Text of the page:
Could bed bugs lurk in used furniture?

Could bed bugs lurk in used furniture? »Play Video
BAKERSFIELD, Calif. (KBAK/KBFX) — That secondhand couch may come with a great price, but does the bargain come with bed bugs?

The tiny pests are a newly growing problem, and some good advice is to be careful when buying used furniture.

How can you spot bed bugs if you're looking for an item at a yard sale or garage sale? Charities are dealing with the bed bug issue, too. They have some valuable advice to share.

"You look at the seams, and if the seams have little, tiny spots -- usually that's a by-product of bed bugs," Goodwill's Ramon Garza told Eyewitness News.

The local organization now trains all their managers and crews to be on the look-out for the insects.

Bed bugs are about one-fourth inch long, according to the California Department of Health Services. Other experts describe the insects as white to light tan, oval-shaped and flat.

That size and shape makes it easy for bed bugs to hide, and they're hard to spot.

Garza also recommends looking at any furniture cushions. "Pick up the little binding around it," he says. "You'll see a little trail, or you'll see the little, tiny bugs."

At local Goodwill Industries facilities, any donation spotted with bed bugs is kept separate and then picked up to be destroyed.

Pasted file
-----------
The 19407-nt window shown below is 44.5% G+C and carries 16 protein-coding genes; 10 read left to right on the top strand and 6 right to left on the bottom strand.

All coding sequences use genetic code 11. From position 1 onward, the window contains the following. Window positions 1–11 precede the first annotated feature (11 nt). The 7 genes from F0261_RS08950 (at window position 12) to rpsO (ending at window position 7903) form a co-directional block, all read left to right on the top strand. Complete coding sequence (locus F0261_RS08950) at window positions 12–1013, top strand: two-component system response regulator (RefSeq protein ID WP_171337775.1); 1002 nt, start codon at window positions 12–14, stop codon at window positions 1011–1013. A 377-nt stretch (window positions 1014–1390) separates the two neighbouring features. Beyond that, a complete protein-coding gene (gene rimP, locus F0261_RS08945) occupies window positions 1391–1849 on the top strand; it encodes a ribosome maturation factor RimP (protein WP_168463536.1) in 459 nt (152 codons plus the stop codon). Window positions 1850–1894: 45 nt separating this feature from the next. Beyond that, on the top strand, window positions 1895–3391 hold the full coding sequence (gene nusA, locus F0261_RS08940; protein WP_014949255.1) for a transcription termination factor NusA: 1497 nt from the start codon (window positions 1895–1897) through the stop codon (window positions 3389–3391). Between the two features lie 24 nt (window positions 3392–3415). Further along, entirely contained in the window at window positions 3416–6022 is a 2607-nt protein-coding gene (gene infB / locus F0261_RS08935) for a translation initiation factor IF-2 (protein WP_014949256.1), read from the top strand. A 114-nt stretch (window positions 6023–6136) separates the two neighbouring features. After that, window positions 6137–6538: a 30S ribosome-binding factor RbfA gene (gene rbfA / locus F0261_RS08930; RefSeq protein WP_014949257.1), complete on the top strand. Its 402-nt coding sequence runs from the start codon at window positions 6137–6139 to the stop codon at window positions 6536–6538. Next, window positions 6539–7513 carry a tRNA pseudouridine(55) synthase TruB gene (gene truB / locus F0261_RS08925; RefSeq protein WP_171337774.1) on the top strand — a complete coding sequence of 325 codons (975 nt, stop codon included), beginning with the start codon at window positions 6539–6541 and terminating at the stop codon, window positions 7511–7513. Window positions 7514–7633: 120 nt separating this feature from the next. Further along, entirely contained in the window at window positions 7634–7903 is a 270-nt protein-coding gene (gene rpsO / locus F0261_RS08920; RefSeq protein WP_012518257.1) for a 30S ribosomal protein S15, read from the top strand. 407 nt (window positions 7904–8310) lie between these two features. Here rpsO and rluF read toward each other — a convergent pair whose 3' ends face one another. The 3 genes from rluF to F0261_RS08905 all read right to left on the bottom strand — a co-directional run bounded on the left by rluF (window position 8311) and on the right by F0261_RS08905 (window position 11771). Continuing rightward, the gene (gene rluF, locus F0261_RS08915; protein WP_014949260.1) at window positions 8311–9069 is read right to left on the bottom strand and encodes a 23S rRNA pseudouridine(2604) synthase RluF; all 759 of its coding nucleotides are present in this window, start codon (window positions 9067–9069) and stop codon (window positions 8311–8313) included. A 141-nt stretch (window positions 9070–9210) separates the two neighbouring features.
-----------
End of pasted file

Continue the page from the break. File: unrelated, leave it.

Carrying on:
And, starting this year the charity won't even take in mattresses -- because of bed bug concerns.

"Currently we've been trying to limit the amount of mattresses that are donated to us," spokesman Ken Beurmann told Eyewitness News. He said they'll put up signs at donation centers.

"Without a doubt (mattresses) are the number-one source of product that gets donated to us that have bed bugs in it." Beurmann said.

He said Goodwill never sold mattresses or other bedding like futons. They would take in those items, but send them out to recycling centers. That will no longer be the case, thanks to the bed bug risk.

Beurmann said the organization will now tell donors with mattresses that they should dispose of them properly at some place like a landfill.

The state health department reports there has been a resurgence of bed bug infestations throughout the United States.

"Bed bugs, while a significant social problem, do not transmit disease to humans," a DHS report says. "However, bed bug bites will cause red, raised, itchy reactions to the skin."

Experts say the pests can turn up, no matter how clean an area is. The tiny bugs can spread by "hitch-hiking" on things like clothes, suitcases, and furniture.

"We look to see that there are, first of all, no bed bugs," Garza said. He explained that crews at Goodwill now check donations. Anything found with bed bugs is never even brought into a Goodwill store, he said.

Beurmann said their organization helps local people overcome barriers to employment, and selling furniture is an important part of their stores.

He said it's still possible to offer furniture -- they just take the extra precautions. And consumers can still take advantage of used furniture deals, by taking some precautions of their own.

"We'd encourage the public to continue to buy second-hand furniture, as long as you feel comfortable that the organization has taken the necessary measures to get rid of the risk of bed bugs," Beurmann said.